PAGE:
Prelims Level
Mains Level
Prelims Syllabus : Mains Syllabus : GS 3: Conservation, environmental pollution and degradation, environmental impact assessment
  • An assessment commissioned by the World Bank which submitted to the Central Water Commission found that Ganga river basin could see crop failures rise three-fold and drinking water shortage go up by as much as 39% in some States between now and 2040.

About:

  • The report on the future of the Ganga basin comes at a time when experts have raised concerns over the lack of adequate safeguards to ensure the river’s health. The government has committed to reduce pollution in the Ganga by 70% by March 2019.

Finding:

  • If there is no intervention, Uttarakhand, Himachal Pradesh, Uttar Pradesh and Bihar are likely to see a deficit in irrigation water of 28%, 10%, 10% and 15% respectively in 2040 as compared to the current levels.
  • Madhya Pradesh would see a 39%, Delhi 22% and Uttar Pradesh a 25% deficit in drinking water during the same period, the assessment released earlier this week noted.
  • The basin provides over a third of India’s available surface water and contributes more than half the national water use, of which 90% is for irrigation.
  • The report warned that volume of extracted groundwater is expected to more than double, leading to an increase in the critical blocks. Low flow values in the rivers are predicted to decline compared to present levels. Water quality and environmental flow conditions already critical will deteriorate further.
  • The report is based on a modelling study that simulates river flow, water quality and groundwater levels in the different States and regions within the Ganga river basin.
  • To extrapolate, the model considered land use, infrastructure, population, industry and agriculture settings as well as the precipitation and temperature settings.
  • The aim of the report was to strengthen the capacity for strategic basin planning, develop a set of scenarios for the development of the Ganga basin and build a strong and accessible knowledge base.

Concern:

  • The report on the future of the Ganga basin comes at a time when experts have raised concerns over the lack of adequate safeguards to ensure the river’s health. The government has committed to reduce pollution in the Ganga by 70% by March 2019.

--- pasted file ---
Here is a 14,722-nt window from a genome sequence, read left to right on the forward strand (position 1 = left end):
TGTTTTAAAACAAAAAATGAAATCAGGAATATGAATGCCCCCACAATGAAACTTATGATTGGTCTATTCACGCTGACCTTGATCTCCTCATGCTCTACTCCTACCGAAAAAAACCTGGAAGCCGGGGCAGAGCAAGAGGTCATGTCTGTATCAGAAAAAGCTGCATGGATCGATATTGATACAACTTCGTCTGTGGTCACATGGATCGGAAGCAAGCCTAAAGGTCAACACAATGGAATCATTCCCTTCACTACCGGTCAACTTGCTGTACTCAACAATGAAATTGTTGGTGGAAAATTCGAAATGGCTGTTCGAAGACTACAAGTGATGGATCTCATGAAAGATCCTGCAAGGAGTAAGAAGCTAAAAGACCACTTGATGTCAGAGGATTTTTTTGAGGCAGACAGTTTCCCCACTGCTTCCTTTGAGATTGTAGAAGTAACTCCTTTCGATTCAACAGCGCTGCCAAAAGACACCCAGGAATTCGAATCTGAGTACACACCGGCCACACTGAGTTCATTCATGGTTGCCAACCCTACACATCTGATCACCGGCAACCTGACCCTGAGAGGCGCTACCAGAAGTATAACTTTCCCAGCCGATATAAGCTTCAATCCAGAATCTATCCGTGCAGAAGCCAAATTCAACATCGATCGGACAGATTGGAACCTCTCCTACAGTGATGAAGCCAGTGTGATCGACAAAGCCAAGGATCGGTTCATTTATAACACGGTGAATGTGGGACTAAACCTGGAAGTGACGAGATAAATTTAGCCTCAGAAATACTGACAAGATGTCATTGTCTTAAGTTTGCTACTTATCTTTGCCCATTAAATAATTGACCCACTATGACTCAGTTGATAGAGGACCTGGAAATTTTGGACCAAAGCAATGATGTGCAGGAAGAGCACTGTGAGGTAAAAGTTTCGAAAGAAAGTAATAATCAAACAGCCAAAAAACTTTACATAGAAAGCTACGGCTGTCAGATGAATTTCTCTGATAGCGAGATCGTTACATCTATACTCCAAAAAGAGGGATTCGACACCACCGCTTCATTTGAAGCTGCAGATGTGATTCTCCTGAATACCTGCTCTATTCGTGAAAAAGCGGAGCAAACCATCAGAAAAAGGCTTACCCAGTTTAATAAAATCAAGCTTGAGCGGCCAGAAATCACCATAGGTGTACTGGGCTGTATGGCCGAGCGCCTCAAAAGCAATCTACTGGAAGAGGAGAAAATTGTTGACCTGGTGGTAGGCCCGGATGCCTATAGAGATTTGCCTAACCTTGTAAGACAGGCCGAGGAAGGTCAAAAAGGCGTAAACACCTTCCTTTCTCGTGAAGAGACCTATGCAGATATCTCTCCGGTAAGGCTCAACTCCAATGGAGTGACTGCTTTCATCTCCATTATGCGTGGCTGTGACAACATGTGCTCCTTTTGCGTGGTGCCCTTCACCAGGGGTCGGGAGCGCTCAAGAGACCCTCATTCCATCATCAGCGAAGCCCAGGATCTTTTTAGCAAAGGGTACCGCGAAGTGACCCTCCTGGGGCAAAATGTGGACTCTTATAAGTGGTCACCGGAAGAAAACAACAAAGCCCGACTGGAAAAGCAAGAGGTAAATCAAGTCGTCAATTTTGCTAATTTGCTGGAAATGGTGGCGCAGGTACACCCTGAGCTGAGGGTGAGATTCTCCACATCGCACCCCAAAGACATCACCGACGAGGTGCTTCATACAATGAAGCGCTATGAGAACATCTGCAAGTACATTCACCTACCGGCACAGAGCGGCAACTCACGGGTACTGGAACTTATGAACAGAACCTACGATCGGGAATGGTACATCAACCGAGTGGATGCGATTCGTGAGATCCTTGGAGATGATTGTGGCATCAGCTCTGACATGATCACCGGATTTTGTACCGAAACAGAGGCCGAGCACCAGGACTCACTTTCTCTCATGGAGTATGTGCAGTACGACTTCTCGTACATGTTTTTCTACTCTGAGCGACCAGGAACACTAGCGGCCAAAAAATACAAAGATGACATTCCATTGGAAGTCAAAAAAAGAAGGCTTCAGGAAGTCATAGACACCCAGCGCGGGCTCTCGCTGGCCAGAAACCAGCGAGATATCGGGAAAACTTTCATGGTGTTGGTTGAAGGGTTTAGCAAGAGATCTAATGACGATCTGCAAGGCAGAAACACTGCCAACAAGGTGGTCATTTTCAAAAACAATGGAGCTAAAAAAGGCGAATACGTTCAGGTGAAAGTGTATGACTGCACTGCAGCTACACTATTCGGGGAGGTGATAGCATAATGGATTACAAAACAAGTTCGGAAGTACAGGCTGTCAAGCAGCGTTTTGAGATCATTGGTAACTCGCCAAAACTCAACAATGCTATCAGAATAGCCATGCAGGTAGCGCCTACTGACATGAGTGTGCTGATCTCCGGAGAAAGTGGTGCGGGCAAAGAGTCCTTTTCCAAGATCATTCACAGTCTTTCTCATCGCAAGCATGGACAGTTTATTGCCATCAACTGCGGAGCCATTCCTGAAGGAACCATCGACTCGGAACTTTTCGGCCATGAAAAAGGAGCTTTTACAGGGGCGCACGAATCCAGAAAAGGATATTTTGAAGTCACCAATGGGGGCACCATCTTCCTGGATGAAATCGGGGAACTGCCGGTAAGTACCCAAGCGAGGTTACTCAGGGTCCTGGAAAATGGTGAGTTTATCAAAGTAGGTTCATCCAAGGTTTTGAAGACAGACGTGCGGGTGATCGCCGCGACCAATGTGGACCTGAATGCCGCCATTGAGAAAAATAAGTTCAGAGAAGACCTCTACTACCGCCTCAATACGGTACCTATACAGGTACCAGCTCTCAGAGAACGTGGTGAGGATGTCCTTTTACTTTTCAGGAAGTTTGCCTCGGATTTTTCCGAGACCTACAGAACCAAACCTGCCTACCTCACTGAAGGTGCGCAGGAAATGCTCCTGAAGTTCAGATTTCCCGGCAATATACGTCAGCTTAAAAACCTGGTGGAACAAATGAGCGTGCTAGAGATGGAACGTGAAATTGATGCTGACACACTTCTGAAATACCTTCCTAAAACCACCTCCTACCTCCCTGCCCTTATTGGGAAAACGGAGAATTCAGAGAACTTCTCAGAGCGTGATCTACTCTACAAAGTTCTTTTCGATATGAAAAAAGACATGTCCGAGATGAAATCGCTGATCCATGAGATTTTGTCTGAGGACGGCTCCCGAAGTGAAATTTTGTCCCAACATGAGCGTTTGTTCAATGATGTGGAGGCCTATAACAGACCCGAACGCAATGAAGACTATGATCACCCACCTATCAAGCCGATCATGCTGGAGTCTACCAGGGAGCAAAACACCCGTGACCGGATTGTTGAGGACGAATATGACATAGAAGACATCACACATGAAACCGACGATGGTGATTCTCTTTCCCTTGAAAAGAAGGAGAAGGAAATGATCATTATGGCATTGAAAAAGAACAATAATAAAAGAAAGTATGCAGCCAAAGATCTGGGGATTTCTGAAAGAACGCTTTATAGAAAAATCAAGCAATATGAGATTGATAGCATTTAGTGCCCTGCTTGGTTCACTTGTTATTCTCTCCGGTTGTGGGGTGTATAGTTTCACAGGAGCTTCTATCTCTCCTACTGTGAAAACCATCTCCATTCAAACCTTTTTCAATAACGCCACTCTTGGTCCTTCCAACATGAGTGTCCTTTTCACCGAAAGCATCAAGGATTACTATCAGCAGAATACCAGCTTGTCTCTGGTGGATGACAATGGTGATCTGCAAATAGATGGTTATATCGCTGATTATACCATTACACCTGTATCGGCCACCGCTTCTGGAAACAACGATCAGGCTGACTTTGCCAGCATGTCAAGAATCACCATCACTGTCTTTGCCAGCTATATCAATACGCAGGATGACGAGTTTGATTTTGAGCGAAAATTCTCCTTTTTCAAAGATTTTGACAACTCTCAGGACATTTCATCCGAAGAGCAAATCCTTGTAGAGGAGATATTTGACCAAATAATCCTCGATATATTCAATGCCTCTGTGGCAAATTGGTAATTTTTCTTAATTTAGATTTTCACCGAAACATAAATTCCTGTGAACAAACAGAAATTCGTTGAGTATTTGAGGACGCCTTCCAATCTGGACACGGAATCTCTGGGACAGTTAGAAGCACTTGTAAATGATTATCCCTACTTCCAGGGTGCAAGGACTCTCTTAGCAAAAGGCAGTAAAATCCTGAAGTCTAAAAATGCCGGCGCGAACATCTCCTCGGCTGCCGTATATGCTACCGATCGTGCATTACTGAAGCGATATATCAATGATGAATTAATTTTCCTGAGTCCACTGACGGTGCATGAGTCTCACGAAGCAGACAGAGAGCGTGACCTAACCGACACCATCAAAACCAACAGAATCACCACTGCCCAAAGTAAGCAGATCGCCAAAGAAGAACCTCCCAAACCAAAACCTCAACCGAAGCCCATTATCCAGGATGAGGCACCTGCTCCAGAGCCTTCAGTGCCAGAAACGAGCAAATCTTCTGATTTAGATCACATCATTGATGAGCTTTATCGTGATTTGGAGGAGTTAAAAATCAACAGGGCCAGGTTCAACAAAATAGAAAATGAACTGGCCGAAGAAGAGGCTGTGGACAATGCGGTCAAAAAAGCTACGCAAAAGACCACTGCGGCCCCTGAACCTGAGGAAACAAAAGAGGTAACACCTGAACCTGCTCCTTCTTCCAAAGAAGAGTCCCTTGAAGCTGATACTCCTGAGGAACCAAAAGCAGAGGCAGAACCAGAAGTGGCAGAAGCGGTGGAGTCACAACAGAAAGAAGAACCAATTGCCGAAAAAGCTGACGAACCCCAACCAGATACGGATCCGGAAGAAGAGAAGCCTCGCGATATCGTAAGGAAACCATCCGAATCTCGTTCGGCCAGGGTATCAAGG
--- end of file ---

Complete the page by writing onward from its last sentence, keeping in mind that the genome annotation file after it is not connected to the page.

• There aren’t any easy solutions, the report cautioned, pointing out that there is no ‘silver bullet’ intervention that can solve all problems. Combinations of different interventions such as increasing water use efficiency and implementing a ‘more job per drop’ rather than striving for wholesale crop production are needed.

Way Forward:

  • There aren’t any easy solutions to overcome the crisis, the report cautioned pointing out that there is no ‘silver bullet’ intervention that can solves all problems. Combinations of different interventions such as increasing water use efficiency and implementing a ‘more job per drop’ rather than striving for wholesale crop production are needed, it said.
  • The intervention that will result in the most beneficial impact is improvement of municipal waste water treatment. Whether central or de-central, whether high or low tech, reduction in pollution loads provides a positive return on investment both in availability of clean water for downstream uses, including ecosystem services, as well as a drastic reduction in water-related illnesses and deaths.
  • Environmentalists say reducing pollution in the Ganga hinges on setting up sewage plants rather than ensuring that the natural flow of the river is not blocked, as that would hobble its propensity to clean itself.
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